South of First Avenue and the Godfathers Building lies Bayliss Park
Homage to the area's once-extensive trolley network lies under your feet just north of Bayliss.
The Bayliss Park Fountain is way-cool, awesome, esplosive!
We wander south of First and come upon the first of several (unfortunately isolated) commercial strips.
I don't know why I am so fond of these commercial vernacular strips, but I just am! They are the antithesis of the strip mall. They exude the class and character of the old-growth neighborhoods.
This is another mini restaurant row.
One thing about some of the buildings in the area is that the distance between Pearl and Main is not a full city block, so some structures and businesses, such as the Main Street Cafe, shown above, and City Hall below, front both Pearl and Main.
Hold that thought! :)
Ellie's Ice Cream and Deli! :)
Back when I lived in Council Bluffs (yes, I am a once-resident of Kanesville), this was known as the Purple Turtle, a long-lived neighborhood bar.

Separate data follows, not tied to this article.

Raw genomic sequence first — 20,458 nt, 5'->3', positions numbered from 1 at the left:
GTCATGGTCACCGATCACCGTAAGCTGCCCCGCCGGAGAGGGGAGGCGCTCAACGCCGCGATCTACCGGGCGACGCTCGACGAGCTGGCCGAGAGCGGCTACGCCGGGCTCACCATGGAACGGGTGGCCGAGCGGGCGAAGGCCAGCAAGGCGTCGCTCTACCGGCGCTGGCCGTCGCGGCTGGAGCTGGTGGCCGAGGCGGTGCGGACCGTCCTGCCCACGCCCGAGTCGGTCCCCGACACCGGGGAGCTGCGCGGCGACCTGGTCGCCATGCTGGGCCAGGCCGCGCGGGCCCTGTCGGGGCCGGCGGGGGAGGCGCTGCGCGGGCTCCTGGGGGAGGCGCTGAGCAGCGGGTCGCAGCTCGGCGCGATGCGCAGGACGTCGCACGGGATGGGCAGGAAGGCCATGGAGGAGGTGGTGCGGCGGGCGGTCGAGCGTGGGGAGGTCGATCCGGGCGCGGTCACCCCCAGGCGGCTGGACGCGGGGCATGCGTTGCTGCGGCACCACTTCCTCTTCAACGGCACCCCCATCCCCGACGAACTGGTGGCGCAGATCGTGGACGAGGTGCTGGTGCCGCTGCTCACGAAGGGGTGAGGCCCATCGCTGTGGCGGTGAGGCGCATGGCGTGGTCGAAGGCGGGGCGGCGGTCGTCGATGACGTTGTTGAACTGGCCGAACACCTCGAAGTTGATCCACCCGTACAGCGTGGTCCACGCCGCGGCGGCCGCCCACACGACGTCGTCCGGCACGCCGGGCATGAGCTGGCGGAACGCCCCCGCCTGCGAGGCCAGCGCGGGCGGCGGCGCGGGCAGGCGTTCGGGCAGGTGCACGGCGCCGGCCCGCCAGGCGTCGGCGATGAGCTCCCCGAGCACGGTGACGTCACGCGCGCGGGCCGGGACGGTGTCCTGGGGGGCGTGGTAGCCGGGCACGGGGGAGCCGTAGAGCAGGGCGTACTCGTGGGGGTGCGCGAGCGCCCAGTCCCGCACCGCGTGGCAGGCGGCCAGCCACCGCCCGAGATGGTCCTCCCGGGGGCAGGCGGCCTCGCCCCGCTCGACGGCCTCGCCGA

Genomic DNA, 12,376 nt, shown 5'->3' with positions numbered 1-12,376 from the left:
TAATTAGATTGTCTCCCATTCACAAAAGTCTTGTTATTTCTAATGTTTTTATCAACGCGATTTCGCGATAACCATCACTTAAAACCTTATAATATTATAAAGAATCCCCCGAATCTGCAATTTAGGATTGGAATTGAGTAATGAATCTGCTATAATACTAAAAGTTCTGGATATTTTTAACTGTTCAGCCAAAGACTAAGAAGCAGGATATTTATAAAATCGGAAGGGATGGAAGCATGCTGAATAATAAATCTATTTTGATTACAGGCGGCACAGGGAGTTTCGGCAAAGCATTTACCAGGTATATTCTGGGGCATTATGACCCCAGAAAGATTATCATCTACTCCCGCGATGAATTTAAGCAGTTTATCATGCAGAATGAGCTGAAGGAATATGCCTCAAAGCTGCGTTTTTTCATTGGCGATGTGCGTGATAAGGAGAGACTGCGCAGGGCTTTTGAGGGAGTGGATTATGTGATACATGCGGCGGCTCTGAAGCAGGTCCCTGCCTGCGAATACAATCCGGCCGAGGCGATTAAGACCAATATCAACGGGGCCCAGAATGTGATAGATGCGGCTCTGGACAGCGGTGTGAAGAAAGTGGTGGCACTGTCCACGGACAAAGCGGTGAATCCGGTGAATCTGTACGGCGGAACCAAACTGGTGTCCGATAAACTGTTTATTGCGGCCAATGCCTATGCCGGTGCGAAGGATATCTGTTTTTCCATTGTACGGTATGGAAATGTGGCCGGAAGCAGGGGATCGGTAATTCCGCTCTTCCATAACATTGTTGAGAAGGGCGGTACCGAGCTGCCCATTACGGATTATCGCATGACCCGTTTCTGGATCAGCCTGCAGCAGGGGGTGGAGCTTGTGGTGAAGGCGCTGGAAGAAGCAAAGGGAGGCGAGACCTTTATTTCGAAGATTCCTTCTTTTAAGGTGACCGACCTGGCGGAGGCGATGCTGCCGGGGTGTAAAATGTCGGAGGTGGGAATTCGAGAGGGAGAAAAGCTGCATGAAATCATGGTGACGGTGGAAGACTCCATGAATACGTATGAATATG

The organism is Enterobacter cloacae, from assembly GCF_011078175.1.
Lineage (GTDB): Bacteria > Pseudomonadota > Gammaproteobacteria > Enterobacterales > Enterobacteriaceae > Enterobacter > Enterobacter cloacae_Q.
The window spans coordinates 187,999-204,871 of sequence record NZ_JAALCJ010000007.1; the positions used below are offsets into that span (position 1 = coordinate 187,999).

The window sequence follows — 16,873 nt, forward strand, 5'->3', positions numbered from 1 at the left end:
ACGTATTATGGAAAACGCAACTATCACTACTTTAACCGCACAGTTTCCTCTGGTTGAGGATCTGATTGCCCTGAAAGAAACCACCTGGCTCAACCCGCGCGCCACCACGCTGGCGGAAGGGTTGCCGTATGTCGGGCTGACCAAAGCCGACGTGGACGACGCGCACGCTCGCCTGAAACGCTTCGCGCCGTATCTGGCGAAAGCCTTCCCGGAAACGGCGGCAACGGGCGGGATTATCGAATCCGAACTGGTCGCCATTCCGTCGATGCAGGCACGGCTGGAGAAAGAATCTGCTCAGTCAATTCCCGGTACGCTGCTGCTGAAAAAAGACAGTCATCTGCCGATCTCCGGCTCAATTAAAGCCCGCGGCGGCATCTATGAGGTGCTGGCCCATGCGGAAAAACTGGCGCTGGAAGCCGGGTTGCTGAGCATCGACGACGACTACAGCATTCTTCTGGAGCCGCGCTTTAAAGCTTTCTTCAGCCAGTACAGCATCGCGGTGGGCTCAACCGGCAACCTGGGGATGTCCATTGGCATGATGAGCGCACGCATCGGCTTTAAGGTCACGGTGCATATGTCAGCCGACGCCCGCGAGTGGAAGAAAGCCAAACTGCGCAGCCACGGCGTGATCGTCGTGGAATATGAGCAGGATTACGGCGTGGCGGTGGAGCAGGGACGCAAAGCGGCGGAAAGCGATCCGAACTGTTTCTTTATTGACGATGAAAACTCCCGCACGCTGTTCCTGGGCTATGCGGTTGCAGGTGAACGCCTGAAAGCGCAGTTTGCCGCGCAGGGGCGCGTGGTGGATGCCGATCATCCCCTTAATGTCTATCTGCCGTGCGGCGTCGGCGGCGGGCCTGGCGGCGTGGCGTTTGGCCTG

The current owners and managers have retained the long-standing Purple Turtle sign.
We now Step Ahead down the block from Quarthouse. :)
The looks of the neighborhood leads me to believe that these strips were once more contiguous, but became disjointed with the years of "development" (translated: Tear it down and put in yet another parking lot.) in the area.
Further south lies the Park Building,
extending along Willow Avenue from Pearl to Main.
The Park Building is home to various legal and other professional offices, social service agencies, and the like.
As we wander south of Bayliss and cross Willow Avenue, we come across what is now the Union Pacific Museum. This replaces the smaller UP Museum, formerly in the old UP headquarters in Omaha.
The building now housing the Union Pacific Museum has a very rich history.
Until recently it was the Council Bluffs Public Library. It was built in the early 1900s as one of the many Carnegie Libraries, with funds from philanthropist Andrew Carnegie. The original Council Bluffs Public Library was "Men Only" but Carnegie insisted that the libraries his funds built be open to all. Another novel concept of the Carnegie Libraries was that of "Open Stacks", used in almost all public libraries today. Many libraries of the era used "Closed Stacks" where library patrons were not allowed to browse freely, but had to request their selections from the librarians. The Carnegie Library remained in use until 1998.